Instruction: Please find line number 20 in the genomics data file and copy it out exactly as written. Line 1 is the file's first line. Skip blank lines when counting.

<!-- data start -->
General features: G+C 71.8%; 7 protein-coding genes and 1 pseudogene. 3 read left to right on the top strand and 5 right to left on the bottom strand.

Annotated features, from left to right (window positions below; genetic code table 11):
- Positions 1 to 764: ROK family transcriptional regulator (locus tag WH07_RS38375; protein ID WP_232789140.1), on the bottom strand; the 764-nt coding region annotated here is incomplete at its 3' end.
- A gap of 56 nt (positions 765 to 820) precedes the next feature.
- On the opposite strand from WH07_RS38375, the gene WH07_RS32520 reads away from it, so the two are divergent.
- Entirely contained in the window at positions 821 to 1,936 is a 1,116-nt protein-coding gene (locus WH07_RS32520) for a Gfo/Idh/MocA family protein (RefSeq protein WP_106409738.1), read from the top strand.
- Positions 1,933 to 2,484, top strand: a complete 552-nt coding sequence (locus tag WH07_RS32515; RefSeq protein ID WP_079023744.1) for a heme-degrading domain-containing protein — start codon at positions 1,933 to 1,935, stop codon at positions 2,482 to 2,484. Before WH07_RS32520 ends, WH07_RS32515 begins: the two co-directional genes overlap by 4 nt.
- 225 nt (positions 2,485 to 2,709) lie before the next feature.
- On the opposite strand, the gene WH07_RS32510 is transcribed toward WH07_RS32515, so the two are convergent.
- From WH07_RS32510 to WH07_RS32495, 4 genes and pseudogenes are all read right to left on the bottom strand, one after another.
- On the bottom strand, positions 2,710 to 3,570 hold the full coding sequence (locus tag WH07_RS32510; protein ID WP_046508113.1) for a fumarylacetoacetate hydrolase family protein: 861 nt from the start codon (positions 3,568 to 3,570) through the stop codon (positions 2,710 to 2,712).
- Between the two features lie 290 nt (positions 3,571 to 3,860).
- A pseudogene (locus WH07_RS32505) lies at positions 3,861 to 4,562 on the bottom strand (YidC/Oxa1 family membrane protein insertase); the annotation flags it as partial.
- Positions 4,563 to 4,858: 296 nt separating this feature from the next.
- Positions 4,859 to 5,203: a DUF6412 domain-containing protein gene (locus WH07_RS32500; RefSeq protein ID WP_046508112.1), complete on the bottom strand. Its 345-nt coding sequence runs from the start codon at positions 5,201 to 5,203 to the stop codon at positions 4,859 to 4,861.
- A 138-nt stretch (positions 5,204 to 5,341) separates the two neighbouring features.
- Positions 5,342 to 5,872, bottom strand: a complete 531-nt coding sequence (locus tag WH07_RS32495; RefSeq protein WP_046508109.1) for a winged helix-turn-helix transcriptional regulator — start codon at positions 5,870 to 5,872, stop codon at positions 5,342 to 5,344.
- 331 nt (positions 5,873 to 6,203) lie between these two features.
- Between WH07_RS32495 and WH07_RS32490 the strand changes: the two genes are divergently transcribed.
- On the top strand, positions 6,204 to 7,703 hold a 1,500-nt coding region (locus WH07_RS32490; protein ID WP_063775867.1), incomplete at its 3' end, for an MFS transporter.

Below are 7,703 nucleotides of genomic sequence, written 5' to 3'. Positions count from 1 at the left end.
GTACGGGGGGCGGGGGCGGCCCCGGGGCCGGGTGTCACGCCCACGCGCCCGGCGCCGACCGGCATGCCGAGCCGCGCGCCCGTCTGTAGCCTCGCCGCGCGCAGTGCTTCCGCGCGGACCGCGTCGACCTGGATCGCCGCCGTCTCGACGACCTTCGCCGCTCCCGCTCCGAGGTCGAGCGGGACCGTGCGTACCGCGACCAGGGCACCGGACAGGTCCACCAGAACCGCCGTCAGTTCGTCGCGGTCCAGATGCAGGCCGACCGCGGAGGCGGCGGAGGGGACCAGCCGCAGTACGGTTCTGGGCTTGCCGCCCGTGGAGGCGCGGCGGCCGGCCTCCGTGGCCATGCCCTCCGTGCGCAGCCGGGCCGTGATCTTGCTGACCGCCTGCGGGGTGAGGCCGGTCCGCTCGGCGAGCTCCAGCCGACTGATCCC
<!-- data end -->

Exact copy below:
- On the top strand, positions 6,204 to 7,703 hold a 1,500-nt coding region (locus WH07_RS32490; protein ID WP_063775867.1), incomplete at its 3' end, for an MFS transporter.